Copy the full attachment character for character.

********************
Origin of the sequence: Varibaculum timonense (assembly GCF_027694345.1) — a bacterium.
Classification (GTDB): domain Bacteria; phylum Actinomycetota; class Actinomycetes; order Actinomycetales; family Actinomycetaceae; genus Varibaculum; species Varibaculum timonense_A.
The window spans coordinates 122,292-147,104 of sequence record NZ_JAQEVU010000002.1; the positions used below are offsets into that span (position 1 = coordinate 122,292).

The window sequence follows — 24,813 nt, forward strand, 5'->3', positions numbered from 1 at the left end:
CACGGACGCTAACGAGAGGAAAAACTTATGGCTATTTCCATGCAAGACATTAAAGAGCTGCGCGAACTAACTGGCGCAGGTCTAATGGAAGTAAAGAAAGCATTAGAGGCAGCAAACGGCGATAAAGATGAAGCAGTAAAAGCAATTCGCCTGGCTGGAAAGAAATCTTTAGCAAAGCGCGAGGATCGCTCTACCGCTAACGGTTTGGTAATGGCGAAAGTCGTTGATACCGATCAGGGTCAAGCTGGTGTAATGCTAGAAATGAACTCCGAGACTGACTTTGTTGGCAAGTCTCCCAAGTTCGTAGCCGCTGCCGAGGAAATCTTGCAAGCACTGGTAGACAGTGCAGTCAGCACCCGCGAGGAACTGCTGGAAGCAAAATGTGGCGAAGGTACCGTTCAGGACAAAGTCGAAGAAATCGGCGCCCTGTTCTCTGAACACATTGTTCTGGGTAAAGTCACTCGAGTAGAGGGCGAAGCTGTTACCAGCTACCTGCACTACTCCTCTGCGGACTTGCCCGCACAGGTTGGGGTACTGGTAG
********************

Origin of the sequence: Varibaculum timonense (assembly GCF_027694345.1) — a bacterium.
Classification (GTDB): domain Bacteria; phylum Actinomycetota; class Actinomycetes; order Actinomycetales; family Actinomycetaceae; genus Varibaculum; species Varibaculum timonense_A.
The window spans coordinates 122,292-147,104 of sequence record NZ_JAQEVU010000002.1; the positions used below are offsets into that span (position 1 = coordinate 122,292).

The window sequence follows — 24,813 nt, forward strand, 5'->3', positions numbered from 1 at the left end:
CACGGACGCTAACGAGAGGAAAAACTTATGGCTATTTCCATGCAAGACATTAAAGAGCTGCGCGAACTAACTGGCGCAGGTCTAATGGAAGTAAAGAAAGCATTAGAGGCAGCAAACGGCGATAAAGATGAAGCAGTAAAAGCAATTCGCCTGGCTGGAAAGAAATCTTTAGCAAAGCGCGAGGATCGCTCTACCGCTAACGGTTTGGTAATGGCGAAAGTCGTTGATACCGATCAGGGTCAAGCTGGTGTAATGCTAGAAATGAACTCCGAGACTGACTTTGTTGGCAAGTCTCCCAAGTTCGTAGCCGCTGCCGAGGAAATCTTGCAAGCACTGGTAGACAGTGCAGTCAGCACCCGCGAGGAACTGCTGGAAGCAAAATGTGGCGAAGGTACCGTTCAGGACAAAGTCGAAGAAATCGGCGCCCTGTTCTCTGAACACATTGTTCTGGGTAAAGTCACTCGAGTAGAGGGCGAAGCTGTTACCAGCTACCTGCACTACTCCTCTGCGGACTTGCCCGCACAGGTTGGGGTACTGGTAG